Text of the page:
Genetically improved food is subject to hundreds of tests for its nutritional value, food safety, toxicity and so on. In contrast, traditional crop varieties are not as thoroughly tested. These crop varieties are often developed through crosses with wild species whereby hundreds of unknown genes are transferred. In contrast, genetic improvement involves precise transfers of one or two genes with clearly known functions and food value, and whose products are already in our diet. There are far greater differences between any two varieties of corn than between genetically improved corn and the variety from which it was derived.

If current standards of food safety or environmental impact assessment that are required of genetically improved crops had been historically enforced in the US, American farmers would be growing only blueberries, Jerusalem artichokes and sunflowers — the only crops native to the US.

Critics of biotechnology argue we should not play god or meddle with nature. But humans have been altering “nature” since the dawn of civilization. Agriculture itself, domesticating animals, preventing infectious diseases and providing clean water are all examples of nature meddling. As the Church of England recently concluded, “Human discovery and invention can be thought of as resulting from the exercise of god given powers of mind and reason” and “in this respect, genetic engineering does not seem very different from other forms of scientific advance”.

Farming needs continuous technological infusion. Fears that biotechnology will mean corporations will control world agriculture ignore the reality that private firms already provide farming inputs like pesticide, seeds and fertilizers.

Agriculture, like any other economic sector, stands to benefit from competitive enterprise and innovation. It would be hypocrisy to deny this opportunity or choice to farmers. In any case, research on staple crops that feed developing countries will largely continue to depend on public sector research.

Biotechnology alarmists tritely argue that food shortages are due to unaffordability and unequal distribution. They belittle the need for increased food production. This is like saying the poverty of Ethiopians can be solved by redistributing Bill Gates’s wealth among them.

The process of food production, like any wealth creating move, can enhance the income of the world’s rural poor. Developing local agriculture and increasing food production regionally will help address economic inequity. Genetically modified seeds are “scale neutral” — a one acre farm in Bangladesh stands to benefit as much as a ten thousand acre spread in California.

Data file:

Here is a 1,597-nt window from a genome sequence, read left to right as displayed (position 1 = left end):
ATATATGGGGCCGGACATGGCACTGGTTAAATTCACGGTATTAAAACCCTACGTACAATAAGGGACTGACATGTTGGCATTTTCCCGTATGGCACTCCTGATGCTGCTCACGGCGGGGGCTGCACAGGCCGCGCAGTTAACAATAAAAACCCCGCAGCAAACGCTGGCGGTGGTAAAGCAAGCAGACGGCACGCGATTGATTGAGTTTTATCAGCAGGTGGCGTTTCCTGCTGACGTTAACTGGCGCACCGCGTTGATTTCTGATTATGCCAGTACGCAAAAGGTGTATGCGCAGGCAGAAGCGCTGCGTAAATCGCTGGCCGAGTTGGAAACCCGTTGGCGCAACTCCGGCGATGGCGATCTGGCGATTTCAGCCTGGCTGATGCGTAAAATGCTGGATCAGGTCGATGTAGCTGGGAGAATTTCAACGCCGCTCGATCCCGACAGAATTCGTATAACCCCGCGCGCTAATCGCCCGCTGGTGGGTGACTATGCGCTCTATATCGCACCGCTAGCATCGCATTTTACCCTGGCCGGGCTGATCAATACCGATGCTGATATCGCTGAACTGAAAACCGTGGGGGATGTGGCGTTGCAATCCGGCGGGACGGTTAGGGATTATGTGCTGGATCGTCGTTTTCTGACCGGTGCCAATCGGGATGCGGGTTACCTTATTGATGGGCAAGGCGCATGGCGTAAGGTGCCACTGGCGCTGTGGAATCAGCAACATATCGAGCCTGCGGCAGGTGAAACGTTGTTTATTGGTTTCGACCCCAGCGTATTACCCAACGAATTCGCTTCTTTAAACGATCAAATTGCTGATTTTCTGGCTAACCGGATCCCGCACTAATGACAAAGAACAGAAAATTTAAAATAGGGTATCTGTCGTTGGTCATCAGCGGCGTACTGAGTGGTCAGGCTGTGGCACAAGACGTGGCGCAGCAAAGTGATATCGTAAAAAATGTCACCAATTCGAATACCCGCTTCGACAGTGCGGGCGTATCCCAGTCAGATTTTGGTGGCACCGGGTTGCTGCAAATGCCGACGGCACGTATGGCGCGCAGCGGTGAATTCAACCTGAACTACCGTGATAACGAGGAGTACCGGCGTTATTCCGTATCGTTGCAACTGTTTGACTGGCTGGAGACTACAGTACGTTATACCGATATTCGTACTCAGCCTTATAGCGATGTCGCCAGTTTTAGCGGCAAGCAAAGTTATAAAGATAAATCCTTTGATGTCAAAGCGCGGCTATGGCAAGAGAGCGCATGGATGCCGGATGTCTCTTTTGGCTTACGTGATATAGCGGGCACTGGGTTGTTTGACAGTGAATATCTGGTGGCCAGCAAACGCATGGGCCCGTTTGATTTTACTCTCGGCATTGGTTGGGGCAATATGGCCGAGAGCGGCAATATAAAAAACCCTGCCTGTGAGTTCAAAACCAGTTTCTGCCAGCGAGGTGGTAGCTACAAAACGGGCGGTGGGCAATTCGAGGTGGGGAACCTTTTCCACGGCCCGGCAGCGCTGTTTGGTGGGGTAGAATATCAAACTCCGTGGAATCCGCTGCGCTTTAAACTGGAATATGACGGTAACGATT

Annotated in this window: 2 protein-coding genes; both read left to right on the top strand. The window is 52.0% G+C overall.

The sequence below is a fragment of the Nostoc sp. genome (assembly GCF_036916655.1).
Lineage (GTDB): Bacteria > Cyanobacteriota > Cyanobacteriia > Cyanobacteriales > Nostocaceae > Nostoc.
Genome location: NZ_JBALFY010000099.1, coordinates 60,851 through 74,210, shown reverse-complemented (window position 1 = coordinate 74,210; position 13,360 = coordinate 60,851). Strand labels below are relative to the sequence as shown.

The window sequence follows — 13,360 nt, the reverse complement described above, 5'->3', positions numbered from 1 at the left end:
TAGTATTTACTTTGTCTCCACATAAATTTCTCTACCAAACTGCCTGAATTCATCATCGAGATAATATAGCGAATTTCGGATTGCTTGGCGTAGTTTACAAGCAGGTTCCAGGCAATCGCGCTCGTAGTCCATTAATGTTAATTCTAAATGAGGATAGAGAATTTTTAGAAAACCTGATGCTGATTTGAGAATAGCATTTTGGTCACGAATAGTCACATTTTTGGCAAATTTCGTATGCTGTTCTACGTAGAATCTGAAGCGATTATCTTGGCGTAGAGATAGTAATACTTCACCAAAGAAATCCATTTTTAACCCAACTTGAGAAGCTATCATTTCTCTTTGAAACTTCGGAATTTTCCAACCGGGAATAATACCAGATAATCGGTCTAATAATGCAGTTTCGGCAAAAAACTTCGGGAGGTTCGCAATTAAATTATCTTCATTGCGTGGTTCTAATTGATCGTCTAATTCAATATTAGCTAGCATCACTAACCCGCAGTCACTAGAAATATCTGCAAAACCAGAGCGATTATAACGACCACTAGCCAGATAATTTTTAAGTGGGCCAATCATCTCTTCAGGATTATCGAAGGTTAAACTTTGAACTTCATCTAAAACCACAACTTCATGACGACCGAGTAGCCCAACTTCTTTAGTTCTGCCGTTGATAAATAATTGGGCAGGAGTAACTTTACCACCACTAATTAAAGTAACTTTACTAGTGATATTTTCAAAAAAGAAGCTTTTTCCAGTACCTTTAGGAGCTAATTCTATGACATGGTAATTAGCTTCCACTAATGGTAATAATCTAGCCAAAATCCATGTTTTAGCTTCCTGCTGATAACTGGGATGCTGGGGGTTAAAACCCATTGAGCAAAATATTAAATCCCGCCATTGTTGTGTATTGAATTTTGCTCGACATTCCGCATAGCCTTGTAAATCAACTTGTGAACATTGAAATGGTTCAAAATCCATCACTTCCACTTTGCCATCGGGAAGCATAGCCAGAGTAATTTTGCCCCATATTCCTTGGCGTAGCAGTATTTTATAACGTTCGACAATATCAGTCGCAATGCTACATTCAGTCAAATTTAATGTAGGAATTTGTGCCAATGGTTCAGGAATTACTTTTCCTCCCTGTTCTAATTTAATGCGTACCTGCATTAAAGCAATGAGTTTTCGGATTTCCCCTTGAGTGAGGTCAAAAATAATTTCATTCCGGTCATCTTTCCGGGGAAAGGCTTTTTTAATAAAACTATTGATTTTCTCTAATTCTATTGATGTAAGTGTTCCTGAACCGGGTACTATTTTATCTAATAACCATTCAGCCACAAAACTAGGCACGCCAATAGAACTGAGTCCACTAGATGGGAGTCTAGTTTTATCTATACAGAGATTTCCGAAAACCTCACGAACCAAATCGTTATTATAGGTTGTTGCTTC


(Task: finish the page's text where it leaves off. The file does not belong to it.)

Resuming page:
Europe’s present furore over genetically improved food has little to do with safety. Public perceptions in Europe are being manipulated by sensationalist tactics by fringe groups. They are also being taken advantage of by politicians favouring trade protection.

The decision of some food companies to not use genetically improved foodgrain in their processed food is a knee jerk response to scare tactics. It is also irresponsible because it sends a false message to consumers that such food products are unsafe. Sound scientific evidence on the safety of these products has been completely ignored. However, flawed studies or hypothetical arguments of activists are being given free play by the media.

It is ironic environmentalists have led the battle against a technology that advances food and nutritional security around the world. Greens should support efforts to increase the world’s supply of affordable food. Highly productive crops would reduce pressure on wild and forest land, and reduce use of environmentally destructive pesticides and chemicals.

As with any new technology, biotechnology will have some adverse impact. However, just as society has not banished automobiles, the internet, air travel or immunization because of their negative aspects, it should strive to promote the responsible integration of biotechnology into agriculture. Concerns about its impact on food safety and environmental fallout must be addressed rationally and scientifically. To ignore or vilify biotechnology because of minuscule risks or hypothetical hazards would deny farmers and consumers vast benefits.

Well fed European members of Greenpeace have taken up the cause of banning genetically improved food. Let us remember that nearly a billion people have only one cause — looking for their daily bread. Biotechnology has the means to end hunger on the planet and feed even nine billion people. For the people from countries with food surpluses to spearhead campaigns against and suppress research into potential solutions to hunger for ideological or pseudo-scientific reasons is more than irresponsible. It is immoral.

The author is director, Centre for Plant Biotechnology Research, Tuskegee University, US    


Succession issue